As many of you know, the Voyage Out is a regional book group. This means we pick groups of books, usually three to a group, and read them one after the other. Last meeting we chose a new region: Latin American Literature. We chose our first book: Roberto Bolano’s By Night in Chile. We will choose our next two books at this month’s meeting. Throughout the month, I will be highlighting possible choices. If you want to highlight something, email me at email@example.com or just write your thoughts in the comments section.
At this month’s meeting we will be discussing the third book in our Contemporary Female Novelists of England. The book is Jeanette Winterson’s Written on the Body. The meeting will be May 26th at 5pm. All are welcome!
When Julio Cortázar died of cancer in February 1984 at the age of sixty-nine, the Madrid newspaper El Pais hailed him as one of Latin America’s greatest writers and over two days carried eleven full pages of tributes, reminiscences, and farewells.
Though Cortázar had lived in Paris since 1951, he visited his native Argentina regularly until he was officially exiled in the early 1970s by the Argentine junta, who had taken exception to several of his short stories. With the victory, last fall, of the democratically elected Alfonsín government, Cortázar was able to make one last visit to his home country. Alfonsín’s cultural minister chose to give him no official welcome, afraid that his political views were too far to the left, but the writer was nonetheless greeted as a returning hero. One night in Buenos Aires, coming out of a cinema after seeing the new film based on Osvaldo Soriano’s novel, No habra ni mas pena ni olvido, Cortázar and his friends ran into a student demonstration coming towards them, which instantly broke file on glimpsing the writer and crowded around him. The bookstores on the boulevards still being open, the students hurriedly bought up copies of Cortázar’s books so that he could sign them. A kiosk salesman, apologizing that he had no more of Cortázar’s books, held out a Carlos Fuentes novel for him to sign.
Cortázar was born in Brussels in 1914. When his family returned to Argentina after the war, he grew up in Banfield, not far from Buenos Aires. He took a degree as a schoolteacher and went to work in a town in the province of Buenos Aires until the early 1940s, writing for himself on the side. One of his first published stories, “House Taken Over,” which came to him in a dream, appeared in 1946 in a magazine edited by Jorge Luis Borges. It wasn’t until after Cortázar moved to Paris in 1951, however, that he began publishing in earnest. In Paris, he worked as a translator and interpreter for UNESCO and other organizations. Writers he translated included Poe, Defoe, and Marguerite Yourcenar. In 1963, his second novel Hopscotch—about an Argentine’s existential and metaphysical searches through the nightlife of Paris and Buenos Aires—really established Cortázar’s name.
Though he is known above all as a modern master of the short story, Cortázar’s four novels have demonstrated a ready innovation of form while, at the same time, exploring basic questions about man in society. These include The Winners (1960), 62: A Model Kit (1968), based in part on his experience as an interpreter, and A Manual for Manuel (1973), about the kidnapping of a Latin American diplomat. But it was Cortázar’s stories that most directly claimed his fascination with the fantastic. His most well-known story was the basis of Antonioni’s film by the same name, Blow-Up. Five collections of his stories have appeared in English to date, the most recent being We Love Glenda So Much. Just before he died, a travel journal was published, Los autonautas de la cosmopista, on which he collaborated with his wife, Carol Dunlop, during a voyage from Paris to Marseilles in a camping van. Published simultaneously in Spanish and French, Cortázar signed all author’s rights and royalties over to the Sandinista government in Nicaragua; the book has since become a best-seller. Two posthumous collections of his political articles on Nicaragua and on Argentina have also been published.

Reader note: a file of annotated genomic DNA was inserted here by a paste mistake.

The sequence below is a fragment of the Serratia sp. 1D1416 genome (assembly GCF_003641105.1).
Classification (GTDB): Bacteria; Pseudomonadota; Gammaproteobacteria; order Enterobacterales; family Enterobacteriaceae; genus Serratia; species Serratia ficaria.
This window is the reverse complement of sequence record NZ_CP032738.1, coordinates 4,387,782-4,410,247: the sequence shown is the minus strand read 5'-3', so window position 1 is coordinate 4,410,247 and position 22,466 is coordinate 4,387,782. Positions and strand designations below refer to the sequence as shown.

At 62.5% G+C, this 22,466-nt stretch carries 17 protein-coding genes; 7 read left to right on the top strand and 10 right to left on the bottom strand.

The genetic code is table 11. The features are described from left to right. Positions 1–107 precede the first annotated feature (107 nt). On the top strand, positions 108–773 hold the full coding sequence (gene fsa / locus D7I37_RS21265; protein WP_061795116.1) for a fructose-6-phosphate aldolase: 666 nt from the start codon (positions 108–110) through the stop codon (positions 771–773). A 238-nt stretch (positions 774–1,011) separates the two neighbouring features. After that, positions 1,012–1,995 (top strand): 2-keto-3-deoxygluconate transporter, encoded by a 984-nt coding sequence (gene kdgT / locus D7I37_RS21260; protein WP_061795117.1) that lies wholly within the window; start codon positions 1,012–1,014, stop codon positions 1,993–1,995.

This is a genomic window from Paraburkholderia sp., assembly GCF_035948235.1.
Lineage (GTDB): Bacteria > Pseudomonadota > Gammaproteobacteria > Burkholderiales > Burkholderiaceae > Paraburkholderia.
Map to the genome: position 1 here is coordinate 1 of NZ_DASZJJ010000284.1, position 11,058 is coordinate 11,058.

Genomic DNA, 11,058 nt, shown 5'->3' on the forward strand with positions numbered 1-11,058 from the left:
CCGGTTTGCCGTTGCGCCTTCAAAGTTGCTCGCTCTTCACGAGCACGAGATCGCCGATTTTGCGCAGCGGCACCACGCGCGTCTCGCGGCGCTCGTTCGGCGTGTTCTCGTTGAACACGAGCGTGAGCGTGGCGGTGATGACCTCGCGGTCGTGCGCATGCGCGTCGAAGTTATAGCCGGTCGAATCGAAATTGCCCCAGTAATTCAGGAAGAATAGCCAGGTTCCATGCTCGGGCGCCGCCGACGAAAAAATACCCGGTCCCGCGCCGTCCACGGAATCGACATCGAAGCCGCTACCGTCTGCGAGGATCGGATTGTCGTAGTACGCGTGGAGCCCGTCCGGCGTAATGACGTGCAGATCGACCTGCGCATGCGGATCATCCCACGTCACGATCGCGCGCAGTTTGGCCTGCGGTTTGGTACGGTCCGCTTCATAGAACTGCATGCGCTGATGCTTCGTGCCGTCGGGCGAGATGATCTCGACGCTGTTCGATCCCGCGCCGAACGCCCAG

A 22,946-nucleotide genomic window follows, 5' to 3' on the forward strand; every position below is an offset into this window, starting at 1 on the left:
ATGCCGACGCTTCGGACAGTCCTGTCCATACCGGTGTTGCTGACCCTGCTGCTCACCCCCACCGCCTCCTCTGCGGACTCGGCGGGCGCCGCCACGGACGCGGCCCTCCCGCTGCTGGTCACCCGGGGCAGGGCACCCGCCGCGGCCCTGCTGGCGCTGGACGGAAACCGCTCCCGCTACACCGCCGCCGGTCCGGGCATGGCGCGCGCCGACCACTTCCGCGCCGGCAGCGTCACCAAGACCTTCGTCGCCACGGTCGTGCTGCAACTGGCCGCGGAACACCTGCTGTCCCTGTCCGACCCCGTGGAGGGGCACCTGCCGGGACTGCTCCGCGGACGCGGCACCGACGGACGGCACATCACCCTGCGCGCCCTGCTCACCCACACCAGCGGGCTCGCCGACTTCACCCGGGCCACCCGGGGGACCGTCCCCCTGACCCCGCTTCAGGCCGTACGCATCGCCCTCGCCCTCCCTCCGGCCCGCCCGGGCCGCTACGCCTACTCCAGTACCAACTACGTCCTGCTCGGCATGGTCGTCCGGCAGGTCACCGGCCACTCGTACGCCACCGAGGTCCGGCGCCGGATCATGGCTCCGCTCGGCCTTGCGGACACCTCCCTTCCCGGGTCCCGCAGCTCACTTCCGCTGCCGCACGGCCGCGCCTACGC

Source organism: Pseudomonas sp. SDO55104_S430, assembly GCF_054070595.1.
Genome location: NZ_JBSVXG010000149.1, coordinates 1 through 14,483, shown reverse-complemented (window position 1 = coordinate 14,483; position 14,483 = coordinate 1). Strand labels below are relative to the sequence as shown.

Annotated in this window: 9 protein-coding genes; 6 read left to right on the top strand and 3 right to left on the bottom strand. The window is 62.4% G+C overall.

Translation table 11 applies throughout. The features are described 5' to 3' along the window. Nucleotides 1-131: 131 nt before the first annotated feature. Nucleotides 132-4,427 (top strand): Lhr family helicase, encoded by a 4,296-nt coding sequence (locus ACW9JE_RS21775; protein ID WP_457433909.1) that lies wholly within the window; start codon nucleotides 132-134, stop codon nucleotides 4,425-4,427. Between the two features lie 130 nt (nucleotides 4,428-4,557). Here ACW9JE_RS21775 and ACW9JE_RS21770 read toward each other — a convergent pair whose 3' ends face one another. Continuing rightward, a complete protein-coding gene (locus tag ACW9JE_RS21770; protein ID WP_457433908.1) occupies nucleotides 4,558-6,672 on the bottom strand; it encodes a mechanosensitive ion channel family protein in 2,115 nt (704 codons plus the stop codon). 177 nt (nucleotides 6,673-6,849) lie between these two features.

Throughout his expatriate years in Paris, Cortázar had lived in various neighborhoods. In the last decade, royalties from his books enabled him to buy his own apartment. The apartment, atop a building in a district of wholesalers and chinaware shops, might have been the setting for one of his stories: spacious, though crowded with books, its walls lined with paintings by friends.
About the Book:
A Review from the Quarterly Conversation
As literary experimentation goes, the 1960s was potent. It saw Thomas Pynchon leap on the stage with V. The Beats’s well of edgy novels and poems hadn’t yet run dry. John Barth split the metafictional gates wide open with Lost in the Funhouse, Donald Barthelme published short stories the likes of which no one had seen before.
Julio Cortazar’s Hopscotch is certainly as monumental and successful a literary experiment as any of the above. Ostensibly, the book is the story of Horacio Oliveira, an Argentine bohemian clambering through Paris. He’s defined by the conviction that he has chosen the wrong path in life; a self-labeled failure, there is nothing left for him but to struggle, hopelessly, against his failings. Condemned to beat his head against a brick wall that he knows only may be toppled by future generations, Oliveira is a wandering soul, a man obsessed with memory because the only thing that keeps him going is the question of whether or not any path he could have chosen would have led him to the same place.